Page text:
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South Africa faces upside risk to inflation, financial conditions, central bank governor says

SOUTH Africa faces upside risks to its inflation outlook, Central Bank Governor Lesetja Kganyago said, but the latest data has not shown evidence of price pressures from food despite adverse El Nino weather wreaking havoc across Africa.

Data out on Wednesday had shown headline inflation fell to 5.3% year-on-year, down from 5.6% in February and coming in a touch below analyst expectations.

In its March decision, the South African Reserve Bank (SARB) said headline inflation was expected to reach 4.5% – the midpoint of its target range – only at the end of 2025, later than previously forecast.

“There are upside risks to the inflation outlook,” Kganyago told Reuters on the sidelines of the International Monetary Fund and World Bank spring meetings in Washington.

Those risks stemmed from higher oil prices on the back of heightened tensions in the Middle East, but also the prospect of tight global financial conditions amid the prospect of interest rates at the U.S. Federal Reserve staying higher for longer.

This would likely suck capital out of emerging markets and into advanced economies, which could lead to a realignment of exchange rates, he said.

“And we are in that category,” said Kganyago.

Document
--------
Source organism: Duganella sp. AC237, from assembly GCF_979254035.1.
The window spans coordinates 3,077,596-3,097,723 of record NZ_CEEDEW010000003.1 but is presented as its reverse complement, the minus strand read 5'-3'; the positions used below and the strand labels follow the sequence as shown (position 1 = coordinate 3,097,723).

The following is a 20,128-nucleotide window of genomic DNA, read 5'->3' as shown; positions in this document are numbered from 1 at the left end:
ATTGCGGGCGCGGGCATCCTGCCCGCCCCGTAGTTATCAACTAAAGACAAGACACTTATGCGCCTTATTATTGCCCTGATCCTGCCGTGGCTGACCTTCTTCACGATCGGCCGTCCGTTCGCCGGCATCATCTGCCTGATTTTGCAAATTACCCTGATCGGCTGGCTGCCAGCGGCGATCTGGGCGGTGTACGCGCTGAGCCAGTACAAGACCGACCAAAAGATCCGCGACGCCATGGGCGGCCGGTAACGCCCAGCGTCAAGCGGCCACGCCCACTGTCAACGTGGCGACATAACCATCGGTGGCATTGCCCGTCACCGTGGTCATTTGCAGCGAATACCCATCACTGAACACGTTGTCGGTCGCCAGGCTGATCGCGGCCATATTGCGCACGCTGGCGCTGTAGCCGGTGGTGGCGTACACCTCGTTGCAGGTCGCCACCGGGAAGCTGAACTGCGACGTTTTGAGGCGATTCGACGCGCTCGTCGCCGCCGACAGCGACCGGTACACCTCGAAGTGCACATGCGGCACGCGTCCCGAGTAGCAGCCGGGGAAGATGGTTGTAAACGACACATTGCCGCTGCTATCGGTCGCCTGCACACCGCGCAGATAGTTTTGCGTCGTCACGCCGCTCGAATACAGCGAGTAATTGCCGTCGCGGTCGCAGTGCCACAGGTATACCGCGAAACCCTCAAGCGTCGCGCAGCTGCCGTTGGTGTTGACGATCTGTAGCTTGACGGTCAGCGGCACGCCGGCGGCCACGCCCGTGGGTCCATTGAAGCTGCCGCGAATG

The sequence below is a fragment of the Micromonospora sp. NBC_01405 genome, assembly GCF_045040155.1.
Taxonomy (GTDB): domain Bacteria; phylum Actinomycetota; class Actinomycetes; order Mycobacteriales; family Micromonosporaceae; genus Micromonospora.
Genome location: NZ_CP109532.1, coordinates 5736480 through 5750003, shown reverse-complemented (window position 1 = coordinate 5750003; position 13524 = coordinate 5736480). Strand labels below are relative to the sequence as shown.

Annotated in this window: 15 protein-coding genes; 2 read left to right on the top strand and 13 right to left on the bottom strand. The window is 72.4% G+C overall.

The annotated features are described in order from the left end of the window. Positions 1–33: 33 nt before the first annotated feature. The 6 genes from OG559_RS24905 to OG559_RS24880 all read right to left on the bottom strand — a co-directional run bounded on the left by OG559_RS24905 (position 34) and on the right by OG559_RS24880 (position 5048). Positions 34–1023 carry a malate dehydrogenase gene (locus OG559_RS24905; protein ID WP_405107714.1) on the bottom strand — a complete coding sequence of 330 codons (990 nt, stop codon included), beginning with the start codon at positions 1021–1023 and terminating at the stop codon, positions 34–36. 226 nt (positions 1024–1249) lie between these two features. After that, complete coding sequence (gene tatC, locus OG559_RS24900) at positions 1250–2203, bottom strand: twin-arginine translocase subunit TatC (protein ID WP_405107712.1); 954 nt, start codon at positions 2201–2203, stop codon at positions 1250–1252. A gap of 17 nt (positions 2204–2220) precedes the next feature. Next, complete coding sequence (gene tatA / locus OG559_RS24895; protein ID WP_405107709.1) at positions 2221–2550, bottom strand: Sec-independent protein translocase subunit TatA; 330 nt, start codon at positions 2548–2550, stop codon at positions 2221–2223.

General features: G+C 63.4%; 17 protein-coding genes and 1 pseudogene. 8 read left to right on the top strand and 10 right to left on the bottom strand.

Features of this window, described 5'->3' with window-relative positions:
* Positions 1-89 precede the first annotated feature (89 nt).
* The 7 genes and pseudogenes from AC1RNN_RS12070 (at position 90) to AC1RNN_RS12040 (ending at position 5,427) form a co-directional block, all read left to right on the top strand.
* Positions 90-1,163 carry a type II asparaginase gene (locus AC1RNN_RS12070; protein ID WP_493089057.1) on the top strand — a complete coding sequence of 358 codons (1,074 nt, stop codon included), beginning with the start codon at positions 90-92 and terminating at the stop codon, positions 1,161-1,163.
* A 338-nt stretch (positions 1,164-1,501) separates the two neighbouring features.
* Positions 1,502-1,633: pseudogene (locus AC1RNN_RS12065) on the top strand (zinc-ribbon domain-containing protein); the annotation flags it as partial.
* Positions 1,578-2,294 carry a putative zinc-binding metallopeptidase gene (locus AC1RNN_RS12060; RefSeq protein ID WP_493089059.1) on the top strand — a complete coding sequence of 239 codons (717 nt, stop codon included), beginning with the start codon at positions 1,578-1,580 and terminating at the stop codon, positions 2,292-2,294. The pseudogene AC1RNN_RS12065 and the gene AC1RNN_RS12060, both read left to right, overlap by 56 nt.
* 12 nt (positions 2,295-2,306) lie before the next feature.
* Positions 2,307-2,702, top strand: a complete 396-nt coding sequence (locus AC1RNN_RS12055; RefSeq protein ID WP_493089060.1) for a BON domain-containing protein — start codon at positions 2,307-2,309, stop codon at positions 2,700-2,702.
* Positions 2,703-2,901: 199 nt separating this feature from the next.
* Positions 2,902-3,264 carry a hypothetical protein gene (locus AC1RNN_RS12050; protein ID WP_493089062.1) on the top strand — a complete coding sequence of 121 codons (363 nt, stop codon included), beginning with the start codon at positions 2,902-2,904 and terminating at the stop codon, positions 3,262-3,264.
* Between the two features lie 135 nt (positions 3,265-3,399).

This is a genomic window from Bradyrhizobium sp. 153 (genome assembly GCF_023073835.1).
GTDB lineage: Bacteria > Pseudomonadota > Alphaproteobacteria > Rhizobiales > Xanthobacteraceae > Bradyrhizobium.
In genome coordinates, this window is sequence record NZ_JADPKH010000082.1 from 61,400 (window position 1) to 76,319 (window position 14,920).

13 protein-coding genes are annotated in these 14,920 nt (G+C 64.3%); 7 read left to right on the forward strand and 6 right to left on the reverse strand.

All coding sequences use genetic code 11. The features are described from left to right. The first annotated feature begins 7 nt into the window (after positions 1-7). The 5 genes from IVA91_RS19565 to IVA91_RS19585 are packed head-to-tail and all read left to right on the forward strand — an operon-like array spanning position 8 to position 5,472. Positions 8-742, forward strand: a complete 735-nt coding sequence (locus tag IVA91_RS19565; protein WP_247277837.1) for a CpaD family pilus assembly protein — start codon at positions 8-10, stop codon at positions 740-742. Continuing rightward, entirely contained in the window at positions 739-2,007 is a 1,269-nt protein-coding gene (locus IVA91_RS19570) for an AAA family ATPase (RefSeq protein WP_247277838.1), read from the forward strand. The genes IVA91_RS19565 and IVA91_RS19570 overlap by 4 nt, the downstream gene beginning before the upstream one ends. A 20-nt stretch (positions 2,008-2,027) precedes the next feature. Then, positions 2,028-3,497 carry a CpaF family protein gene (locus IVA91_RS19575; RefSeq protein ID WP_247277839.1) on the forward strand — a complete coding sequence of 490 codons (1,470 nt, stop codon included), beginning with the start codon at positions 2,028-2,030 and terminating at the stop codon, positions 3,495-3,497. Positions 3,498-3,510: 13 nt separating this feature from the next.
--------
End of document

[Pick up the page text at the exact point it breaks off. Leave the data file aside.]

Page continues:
South Africa’s rand has weakened more than 4% against the dollar since the start of the year.

Price pressures from food stuffs has been in focus across the continent, with droughts and adverse weather in much of the region wreaking havoc. However, Kganyago said the latest inflation data had not shown signs of those pressures in South Africa.

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“There are El Nino conditions… but the El Nino effect has not been felt yet.”

Africa’s most industrialised nation is grappling with an ailing economy and high debt ahead of a general election on May 29 that could see the governing African National Congress party lose its parliamentary majority for the first time since the end of apartheid 30 years ago.

Asked about the election uncertainty, Kganyago said this was a global phenomenon with a record number of countries around the globe holding elections.

“That is what you face – that uncertainty manifests itself in the foreign exchange market, it manifests itself in the bond market, in the equities market.”

By KARIN STROHECKER

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